Mexico, Baja California and Baja California Sur, Catholic Church Records (FamilySearch Historical Records)Edit This Page
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Foreign Language Title
Registros Parroquiales de la Iglesia Católica en el Estado de Baja California y en el Estado de Baja California Sur, México.
Collection Time Period
This collection covers church records from parishes in Baja California and Baja California Sur or years 1750 to 1983.
After the conquest of Mexico by the Spaniards, Catholic priests began going from one place to another baptizing most of the population. By order of the Queen of Spain, priests began keeping a record of all the sacramental ordinances performed. The registers hold records of baptisms, marriages, deaths, and burials and other ecclesiastical documents. Most often, the different types of ordinances are recorded separate volumes. Each record is written in narrative style, and in more recent years, they are handwritten in formatted records. The registers were created and kept by the priest. Later, as the church grew in numbers, the registers were kept at the parish and a copy was sent to the diocesan archive for preservation.
Catholic priests established parishes starting in 1521. In 1527, the Roman Catholic Church established dioceses in Tlaxcala and Mexico City. It was only in the late 19th century that other religious groups began establishing congregations in Mexico.
Parishes were local congregations that may have included smaller villages within their boundaries. A large city may contain several parishes. The parishes had jurisdiction over both vice parishes (vice parroquias) and chapelries (feligresias). Multiple parishes (parroquias) were under the jurisdiction of a diocese. The highest level of local government in the Catholic Church is the archdiocese (arquidiócesis), which is made up of several dioceses.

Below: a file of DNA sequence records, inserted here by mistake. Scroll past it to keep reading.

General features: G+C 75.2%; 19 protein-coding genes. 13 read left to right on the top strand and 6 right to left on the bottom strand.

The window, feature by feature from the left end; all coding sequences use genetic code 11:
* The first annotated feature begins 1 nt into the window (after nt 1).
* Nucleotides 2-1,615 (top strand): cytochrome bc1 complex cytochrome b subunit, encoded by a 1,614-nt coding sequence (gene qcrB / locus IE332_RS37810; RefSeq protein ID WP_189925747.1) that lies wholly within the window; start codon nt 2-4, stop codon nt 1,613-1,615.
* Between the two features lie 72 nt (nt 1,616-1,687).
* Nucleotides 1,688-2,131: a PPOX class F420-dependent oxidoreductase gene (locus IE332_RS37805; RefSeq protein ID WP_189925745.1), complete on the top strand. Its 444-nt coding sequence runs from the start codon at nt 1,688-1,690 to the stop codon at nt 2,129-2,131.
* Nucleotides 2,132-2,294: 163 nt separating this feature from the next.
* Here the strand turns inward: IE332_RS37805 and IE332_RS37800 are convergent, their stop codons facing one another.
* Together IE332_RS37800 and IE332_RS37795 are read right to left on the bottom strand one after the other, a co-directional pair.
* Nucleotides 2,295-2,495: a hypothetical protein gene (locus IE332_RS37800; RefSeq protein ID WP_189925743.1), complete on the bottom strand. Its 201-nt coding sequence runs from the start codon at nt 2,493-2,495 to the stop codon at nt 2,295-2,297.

In 1995, the Catholic Church in Mexico had 14 archdioceses; 58 dioceses; 5,345 parishes; and 1,611 chapelries (sub-parishes). Together they hold a great number of records.Parish registers were kept by the priest at the parish level. Parishes were local congregations that may have included smaller villages within their boundaries. A large city may have contained several parishes. The parishes had jurisdiction over both vice parishes (vice parroquias) and chapelries (capillar foraneas). Multiple parishes (parroquias) were under the jurisdiction of a diocese. The highest level of government in the Catholic Church was the archdiocese (arquidiócesis), which was made up of several dioceses. In 1995 the Catholic Church in Mexico had 14 archdioceses; 58 dioceses; 5,345 parishes; and 1,611 chapelries (subparishes). This collection covers the Catholic Church population living in parishes in the states of Baja California and Baja California Sur. The majority of the population of these two states was Roman Catholic, and entries for them are found in parish registers. Only in the late 19th century did other religious groups begin to be established in the area.
Why the Record Was Created